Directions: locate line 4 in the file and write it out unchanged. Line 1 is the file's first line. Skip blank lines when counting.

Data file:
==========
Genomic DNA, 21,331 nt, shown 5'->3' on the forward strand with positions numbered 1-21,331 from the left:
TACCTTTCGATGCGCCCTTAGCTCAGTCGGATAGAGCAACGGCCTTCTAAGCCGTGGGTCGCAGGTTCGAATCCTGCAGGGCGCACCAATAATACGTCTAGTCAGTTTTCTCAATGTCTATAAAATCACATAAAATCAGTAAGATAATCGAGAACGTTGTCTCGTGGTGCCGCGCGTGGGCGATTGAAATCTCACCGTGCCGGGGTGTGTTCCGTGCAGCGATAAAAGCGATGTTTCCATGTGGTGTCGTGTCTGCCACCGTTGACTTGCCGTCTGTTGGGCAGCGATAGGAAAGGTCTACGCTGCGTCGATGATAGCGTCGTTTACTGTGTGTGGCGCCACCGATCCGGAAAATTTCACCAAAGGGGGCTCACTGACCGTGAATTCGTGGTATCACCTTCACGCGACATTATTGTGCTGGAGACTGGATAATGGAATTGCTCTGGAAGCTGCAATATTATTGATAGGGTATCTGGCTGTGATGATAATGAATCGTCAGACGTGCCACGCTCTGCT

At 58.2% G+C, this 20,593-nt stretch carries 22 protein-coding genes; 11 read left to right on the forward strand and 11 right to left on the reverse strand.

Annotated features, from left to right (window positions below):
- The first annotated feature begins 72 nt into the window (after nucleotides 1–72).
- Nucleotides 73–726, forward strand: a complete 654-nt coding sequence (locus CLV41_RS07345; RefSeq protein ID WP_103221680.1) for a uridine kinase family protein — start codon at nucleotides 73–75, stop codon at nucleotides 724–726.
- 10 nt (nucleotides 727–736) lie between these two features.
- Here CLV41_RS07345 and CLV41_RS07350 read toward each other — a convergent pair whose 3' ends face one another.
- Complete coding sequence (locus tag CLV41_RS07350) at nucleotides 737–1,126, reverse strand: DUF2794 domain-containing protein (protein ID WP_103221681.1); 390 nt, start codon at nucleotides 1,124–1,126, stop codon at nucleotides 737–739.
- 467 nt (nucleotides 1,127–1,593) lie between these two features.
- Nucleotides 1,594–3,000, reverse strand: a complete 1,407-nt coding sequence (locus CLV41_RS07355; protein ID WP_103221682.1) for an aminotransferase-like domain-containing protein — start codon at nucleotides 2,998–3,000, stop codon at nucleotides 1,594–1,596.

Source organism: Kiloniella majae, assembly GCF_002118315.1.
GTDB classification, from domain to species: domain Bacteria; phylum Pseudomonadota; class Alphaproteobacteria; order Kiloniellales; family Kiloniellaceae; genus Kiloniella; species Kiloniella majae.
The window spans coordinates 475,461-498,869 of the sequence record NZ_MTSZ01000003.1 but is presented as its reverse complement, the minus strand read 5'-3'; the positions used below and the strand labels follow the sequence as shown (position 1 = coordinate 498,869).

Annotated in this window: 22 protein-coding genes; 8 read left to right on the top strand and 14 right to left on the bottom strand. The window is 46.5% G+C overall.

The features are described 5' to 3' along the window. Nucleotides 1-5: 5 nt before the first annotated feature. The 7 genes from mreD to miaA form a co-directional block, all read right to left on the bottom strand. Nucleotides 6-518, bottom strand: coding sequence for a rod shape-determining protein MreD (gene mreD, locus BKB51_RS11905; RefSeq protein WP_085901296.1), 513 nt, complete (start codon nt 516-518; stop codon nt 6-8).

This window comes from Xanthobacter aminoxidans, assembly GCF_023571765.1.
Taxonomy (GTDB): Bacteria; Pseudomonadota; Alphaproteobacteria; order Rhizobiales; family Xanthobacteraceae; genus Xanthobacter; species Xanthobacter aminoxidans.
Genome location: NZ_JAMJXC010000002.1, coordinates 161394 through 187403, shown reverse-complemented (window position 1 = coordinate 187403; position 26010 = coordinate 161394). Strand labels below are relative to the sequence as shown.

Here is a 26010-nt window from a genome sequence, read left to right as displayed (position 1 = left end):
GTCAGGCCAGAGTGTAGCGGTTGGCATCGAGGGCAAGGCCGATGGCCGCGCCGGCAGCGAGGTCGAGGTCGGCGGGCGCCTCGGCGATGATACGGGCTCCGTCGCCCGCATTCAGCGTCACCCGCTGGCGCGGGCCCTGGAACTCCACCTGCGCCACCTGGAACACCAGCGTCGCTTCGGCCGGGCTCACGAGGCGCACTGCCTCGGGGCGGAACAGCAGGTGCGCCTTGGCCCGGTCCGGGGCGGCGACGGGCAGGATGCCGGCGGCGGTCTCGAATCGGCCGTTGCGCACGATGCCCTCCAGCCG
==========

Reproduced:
Annotated features, from left to right (window positions below):